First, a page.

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CHA/P/2399 Recto. Duncan Grant, drawing, pencil on paper. Photograph © The Charleston Trust.

Indeed, the Angelica Garnett Gift is a rich resource for considering their approach to abstraction. When Bell painted her groundbreaking abstract canvas she had, as Richard Shone notes, “seen hardly no non-figurative work by other artists”. This suggests that Bell, influenced by the visual vocabularies of Post-Impressionism brought to England by Roger Fry in 1910, developed her works into abstraction on her own terms. Indeed, the gift gives us glimpses of abstraction in action. A Vanessa Bell sketchbook which includes various studies of fans also contains a sketch in which two well dressed ladies are reduced to the shapes of their fans and feathered hats themselves, standing before a table abstractedly set with a glass of wine and a bowl of fruit for lunch. Furthermore, a page of sketches by Duncan Grant focusing on the female form is also dotted with decorative motifs that mimic the curvature of the female body.

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CHA/P/606/42. Vanessa Bell, drawing, decorative motifs, pencil on paper. Photograph © The Charleston Trust.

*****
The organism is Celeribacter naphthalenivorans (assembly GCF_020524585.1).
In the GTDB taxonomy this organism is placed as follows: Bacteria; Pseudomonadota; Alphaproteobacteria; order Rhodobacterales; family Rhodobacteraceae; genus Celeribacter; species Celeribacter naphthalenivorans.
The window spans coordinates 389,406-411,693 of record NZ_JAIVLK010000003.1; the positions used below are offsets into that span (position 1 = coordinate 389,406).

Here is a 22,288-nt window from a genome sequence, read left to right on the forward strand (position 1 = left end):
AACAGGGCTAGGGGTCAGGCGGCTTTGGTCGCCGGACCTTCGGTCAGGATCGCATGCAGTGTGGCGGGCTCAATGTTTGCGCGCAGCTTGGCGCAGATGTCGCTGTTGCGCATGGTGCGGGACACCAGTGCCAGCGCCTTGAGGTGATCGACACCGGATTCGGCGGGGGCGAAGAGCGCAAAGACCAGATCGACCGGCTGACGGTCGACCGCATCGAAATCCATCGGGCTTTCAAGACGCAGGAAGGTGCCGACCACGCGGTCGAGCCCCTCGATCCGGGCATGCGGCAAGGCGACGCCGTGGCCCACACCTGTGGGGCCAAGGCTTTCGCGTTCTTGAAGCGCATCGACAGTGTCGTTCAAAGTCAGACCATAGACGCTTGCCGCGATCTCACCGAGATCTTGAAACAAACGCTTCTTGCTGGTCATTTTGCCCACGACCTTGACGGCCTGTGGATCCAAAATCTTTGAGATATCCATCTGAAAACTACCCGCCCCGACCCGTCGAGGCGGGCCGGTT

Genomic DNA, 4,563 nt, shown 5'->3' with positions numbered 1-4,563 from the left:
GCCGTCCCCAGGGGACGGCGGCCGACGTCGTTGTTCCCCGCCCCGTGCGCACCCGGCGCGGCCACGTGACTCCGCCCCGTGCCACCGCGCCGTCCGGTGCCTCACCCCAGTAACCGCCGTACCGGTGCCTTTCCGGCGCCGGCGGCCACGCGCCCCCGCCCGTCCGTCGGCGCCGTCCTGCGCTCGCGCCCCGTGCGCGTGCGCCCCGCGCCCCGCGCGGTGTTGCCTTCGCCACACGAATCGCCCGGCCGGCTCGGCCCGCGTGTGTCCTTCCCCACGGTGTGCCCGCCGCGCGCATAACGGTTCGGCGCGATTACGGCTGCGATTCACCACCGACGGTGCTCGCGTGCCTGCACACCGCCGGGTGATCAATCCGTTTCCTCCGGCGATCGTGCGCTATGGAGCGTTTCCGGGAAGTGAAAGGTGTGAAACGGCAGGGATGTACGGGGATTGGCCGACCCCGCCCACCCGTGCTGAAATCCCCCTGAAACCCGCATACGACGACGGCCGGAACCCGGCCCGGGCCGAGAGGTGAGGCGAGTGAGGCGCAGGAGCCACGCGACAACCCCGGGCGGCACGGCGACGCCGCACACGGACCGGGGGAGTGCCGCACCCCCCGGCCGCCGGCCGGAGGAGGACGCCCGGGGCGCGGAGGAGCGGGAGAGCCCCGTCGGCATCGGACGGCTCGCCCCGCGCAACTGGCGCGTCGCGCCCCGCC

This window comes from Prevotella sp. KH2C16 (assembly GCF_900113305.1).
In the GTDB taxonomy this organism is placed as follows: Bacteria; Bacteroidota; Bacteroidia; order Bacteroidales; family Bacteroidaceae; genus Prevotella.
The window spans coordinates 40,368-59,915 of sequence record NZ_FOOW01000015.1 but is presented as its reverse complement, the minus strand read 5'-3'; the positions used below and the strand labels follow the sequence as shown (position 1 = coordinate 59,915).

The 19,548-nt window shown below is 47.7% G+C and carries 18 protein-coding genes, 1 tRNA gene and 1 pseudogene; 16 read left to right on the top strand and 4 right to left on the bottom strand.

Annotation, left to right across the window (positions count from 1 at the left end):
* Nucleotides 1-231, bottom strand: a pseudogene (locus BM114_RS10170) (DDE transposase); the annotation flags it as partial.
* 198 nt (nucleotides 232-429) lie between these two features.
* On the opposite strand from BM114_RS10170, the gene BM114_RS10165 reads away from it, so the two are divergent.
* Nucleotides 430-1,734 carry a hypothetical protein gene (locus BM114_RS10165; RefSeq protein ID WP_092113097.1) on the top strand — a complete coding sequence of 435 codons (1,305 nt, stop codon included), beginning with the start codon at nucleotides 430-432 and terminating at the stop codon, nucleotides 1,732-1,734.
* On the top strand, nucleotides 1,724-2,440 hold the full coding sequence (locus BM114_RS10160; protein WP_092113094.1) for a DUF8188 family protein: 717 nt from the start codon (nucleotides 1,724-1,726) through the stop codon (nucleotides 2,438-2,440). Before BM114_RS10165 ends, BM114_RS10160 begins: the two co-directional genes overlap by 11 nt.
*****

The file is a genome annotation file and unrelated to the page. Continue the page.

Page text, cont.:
Although abstraction seems to have been key to both artists’ oeuvres in their artistic development and their continuing process of design for works of art and decorative commissions, Quentin Bell later recalled how Vanessa Bell felt that purely abstract work enacted a loss of the subject matter that she craved. Despite moving away from abstract aesthetics in painting the Angelica Garnett Gift is revealing the continuing importance of abstraction as a method of thinking through composition and design in the works of both Vanessa Bell and Duncan Grant.

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CHA/P/2487 Recto. Duncan Grant, drawing, abstract design, pencil on paper. Photograph © The Charleston Trust.

 

“The Maternal Paradox: The Private Portraiture of Vanessa Bell”

Samantha Wilson, previous Curatorial Intern in the Attic, can be seen here reading her paper “The Maternal Paradox: The Private Portraiture of Vanessa Bell” at the Understanding British Portraits Annual Seminar held at the National Portrait Gallery in November last year. Read our synopsis of her argument here.